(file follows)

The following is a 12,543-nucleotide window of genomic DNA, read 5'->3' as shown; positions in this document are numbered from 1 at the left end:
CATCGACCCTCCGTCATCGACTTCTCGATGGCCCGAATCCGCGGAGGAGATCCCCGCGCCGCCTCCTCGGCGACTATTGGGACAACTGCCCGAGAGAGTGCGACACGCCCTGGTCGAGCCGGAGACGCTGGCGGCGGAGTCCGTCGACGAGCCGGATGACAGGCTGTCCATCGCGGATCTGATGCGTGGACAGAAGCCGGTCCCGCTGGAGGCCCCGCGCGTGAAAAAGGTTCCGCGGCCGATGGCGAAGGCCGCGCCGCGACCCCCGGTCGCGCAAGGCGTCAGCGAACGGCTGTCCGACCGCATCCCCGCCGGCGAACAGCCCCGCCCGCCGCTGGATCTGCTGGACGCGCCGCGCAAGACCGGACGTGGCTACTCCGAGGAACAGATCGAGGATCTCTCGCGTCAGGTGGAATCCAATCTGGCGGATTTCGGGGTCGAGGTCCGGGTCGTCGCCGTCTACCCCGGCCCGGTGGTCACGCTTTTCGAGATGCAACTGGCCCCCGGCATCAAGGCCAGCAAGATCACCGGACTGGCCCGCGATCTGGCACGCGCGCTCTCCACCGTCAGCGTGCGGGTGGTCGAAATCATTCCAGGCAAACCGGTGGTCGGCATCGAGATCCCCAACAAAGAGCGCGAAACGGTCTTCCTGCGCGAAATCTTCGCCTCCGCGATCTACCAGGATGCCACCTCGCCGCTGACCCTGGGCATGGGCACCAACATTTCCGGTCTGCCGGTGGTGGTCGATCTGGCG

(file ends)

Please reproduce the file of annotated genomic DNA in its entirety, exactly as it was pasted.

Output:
The following is a 12,543-nucleotide window of genomic DNA, read 5'->3' as shown; positions in this document are numbered from 1 at the left end:
CATCGACCCTCCGTCATCGACTTCTCGATGGCCCGAATCCGCGGAGGAGATCCCCGCGCCGCCTCCTCGGCGACTATTGGGACAACTGCCCGAGAGAGTGCGACACGCCCTGGTCGAGCCGGAGACGCTGGCGGCGGAGTCCGTCGACGAGCCGGATGACAGGCTGTCCATCGCGGATCTGATGCGTGGACAGAAGCCGGTCCCGCTGGAGGCCCCGCGCGTGAAAAAGGTTCCGCGGCCGATGGCGAAGGCCGCGCCGCGACCCCCGGTCGCGCAAGGCGTCAGCGAACGGCTGTCCGACCGCATCCCCGCCGGCGAACAGCCCCGCCCGCCGCTGGATCTGCTGGACGCGCCGCGCAAGACCGGACGTGGCTACTCCGAGGAACAGATCGAGGATCTCTCGCGTCAGGTGGAATCCAATCTGGCGGATTTCGGGGTCGAGGTCCGGGTCGTCGCCGTCTACCCCGGCCCGGTGGTCACGCTTTTCGAGATGCAACTGGCCCCCGGCATCAAGGCCAGCAAGATCACCGGACTGGCCCGCGATCTGGCACGCGCGCTCTCCACCGTCAGCGTGCGGGTGGTCGAAATCATTCCAGGCAAACCGGTGGTCGGCATCGAGATCCCCAACAAAGAGCGCGAAACGGTCTTCCTGCGCGAAATCTTCGCCTCCGCGATCTACCAGGATGCCACCTCGCCGCTGACCCTGGGCATGGGCACCAACATTTCCGGTCTGCCGGTGGTGGTCGATCTGGCG